This American Gingerbread Cake comes from the first American Cookbook! It is light, fluffy, and moist with the perfect amount of spice! Gingerbread in its purest form.
Because of the origins, the mixing method is super strange. I suggest you watch my YouTube video on it. I’ve tried using the creaming method and it doesn’t come out as fluffy. It is worth the extra trouble. I promise.
Once upon a time in there was a woman who loved old cookbooks and American history so much that she started a blog called American Heritage Cooking. (oh, hey, Lindsey! ??) One of the first books she bought was a facsimile of the first American cookbook, American Cookery by Amelia Simmons. This gingerbread cake is an adaptation of her Molasses Gingerbread.
I relied heavily on Anne Byrn’s adaptation in American Cake for this recipe. She did all the heavy lifting. I just tweaked it. [Side Bar: if you don’t have her cookbook, you need it. It’s delightful. I’ve read it cover-to-cover.]
Flash forward to that same cookbook obsessed woman in 2017. She is now a pastry chef in a NYC fine dining restaurant and she uses this old fashioned American gingerbread cake as the base for a poached pear dessert. It is still one of my favorite desserts that I’ve made.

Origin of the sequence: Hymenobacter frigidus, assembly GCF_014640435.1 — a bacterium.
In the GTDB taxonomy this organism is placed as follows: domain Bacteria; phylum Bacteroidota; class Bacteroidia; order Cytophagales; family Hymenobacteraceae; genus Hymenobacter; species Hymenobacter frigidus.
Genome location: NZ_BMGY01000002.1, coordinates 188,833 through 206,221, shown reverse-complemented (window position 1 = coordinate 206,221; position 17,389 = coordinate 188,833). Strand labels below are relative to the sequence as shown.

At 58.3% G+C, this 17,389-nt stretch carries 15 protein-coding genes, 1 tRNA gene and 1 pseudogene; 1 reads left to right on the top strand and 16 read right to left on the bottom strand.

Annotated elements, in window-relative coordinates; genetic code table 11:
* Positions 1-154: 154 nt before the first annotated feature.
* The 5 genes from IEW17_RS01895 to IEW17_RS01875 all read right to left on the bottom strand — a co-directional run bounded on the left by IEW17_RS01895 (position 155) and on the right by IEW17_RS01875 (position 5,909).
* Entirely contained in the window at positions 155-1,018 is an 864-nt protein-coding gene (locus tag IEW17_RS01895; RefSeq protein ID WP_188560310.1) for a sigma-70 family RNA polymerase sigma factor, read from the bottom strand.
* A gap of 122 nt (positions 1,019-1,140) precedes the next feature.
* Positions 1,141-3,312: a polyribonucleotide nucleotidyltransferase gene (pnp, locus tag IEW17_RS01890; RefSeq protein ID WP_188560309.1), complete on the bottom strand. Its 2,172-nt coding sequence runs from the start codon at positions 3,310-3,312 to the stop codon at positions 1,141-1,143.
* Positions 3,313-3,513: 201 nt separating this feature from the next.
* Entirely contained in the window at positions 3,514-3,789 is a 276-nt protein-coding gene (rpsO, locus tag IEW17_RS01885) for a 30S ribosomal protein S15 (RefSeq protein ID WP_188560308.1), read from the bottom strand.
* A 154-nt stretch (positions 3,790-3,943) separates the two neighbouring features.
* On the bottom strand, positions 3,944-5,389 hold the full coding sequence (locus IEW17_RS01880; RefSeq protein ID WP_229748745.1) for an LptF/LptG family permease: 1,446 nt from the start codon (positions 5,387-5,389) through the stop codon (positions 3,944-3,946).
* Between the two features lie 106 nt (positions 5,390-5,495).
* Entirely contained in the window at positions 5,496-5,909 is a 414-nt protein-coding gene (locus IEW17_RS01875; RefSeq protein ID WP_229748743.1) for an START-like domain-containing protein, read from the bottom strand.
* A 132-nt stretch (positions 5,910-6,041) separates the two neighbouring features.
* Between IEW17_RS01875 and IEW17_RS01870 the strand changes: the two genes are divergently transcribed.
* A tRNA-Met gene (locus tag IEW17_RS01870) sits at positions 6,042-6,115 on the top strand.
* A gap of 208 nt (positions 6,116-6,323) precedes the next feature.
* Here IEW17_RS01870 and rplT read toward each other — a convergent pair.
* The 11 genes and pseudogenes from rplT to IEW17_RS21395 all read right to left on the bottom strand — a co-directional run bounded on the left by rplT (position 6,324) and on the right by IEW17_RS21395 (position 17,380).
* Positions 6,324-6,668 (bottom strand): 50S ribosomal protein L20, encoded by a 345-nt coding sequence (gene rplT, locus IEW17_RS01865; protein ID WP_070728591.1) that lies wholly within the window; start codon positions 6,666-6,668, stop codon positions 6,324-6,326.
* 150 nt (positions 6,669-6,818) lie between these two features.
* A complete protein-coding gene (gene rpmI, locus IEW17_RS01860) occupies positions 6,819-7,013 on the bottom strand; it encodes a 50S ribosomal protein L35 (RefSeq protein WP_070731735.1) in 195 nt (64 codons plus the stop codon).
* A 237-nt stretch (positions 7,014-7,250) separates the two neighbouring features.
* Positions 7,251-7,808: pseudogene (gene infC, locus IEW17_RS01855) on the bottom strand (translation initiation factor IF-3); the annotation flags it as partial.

Whether you frost this cake with cream cheese buttercream like I did here or you serve it with a poached pear, warm caramel and ice cream, you can’t go wrong! This American Gingerbread cake will make all your winter blues disappear.
Cream Cheese Frosting, Optional
- Dissolve salt and soda in boiling water, set aside.
- Butter an 8 inch square baking dish.
- Whisk together flour, ginger, cinnamon and allspice.
- In the bowl of a stand mixer fitted with the paddle attachment, beat together the molasses and eggs until smooth. Add the butter and sugar and beat until smooth. There might be a few streaks of butter left. This is ok and it is almost impossible to avoid some at this stage.
- Alternately add the flour mixture and water and fold smooth.
- Pour into prepared baking dish.
- Bake 350°F convection if you have it, 20-25 minutes or until middle springs back to the touch. It might still look a bit wet in the largest crack in the center but a cake tester or skewer will come out with clinging crumbs and no wet streaks. If you bake until it looks dry, the cake will be dry.
You can make this in a 9x9 inch dish, a quarter sheet tray, or even a 9x11 inch cake pan. Just be aware that it will not be as tall and it will bake closer to 15-20 minutes.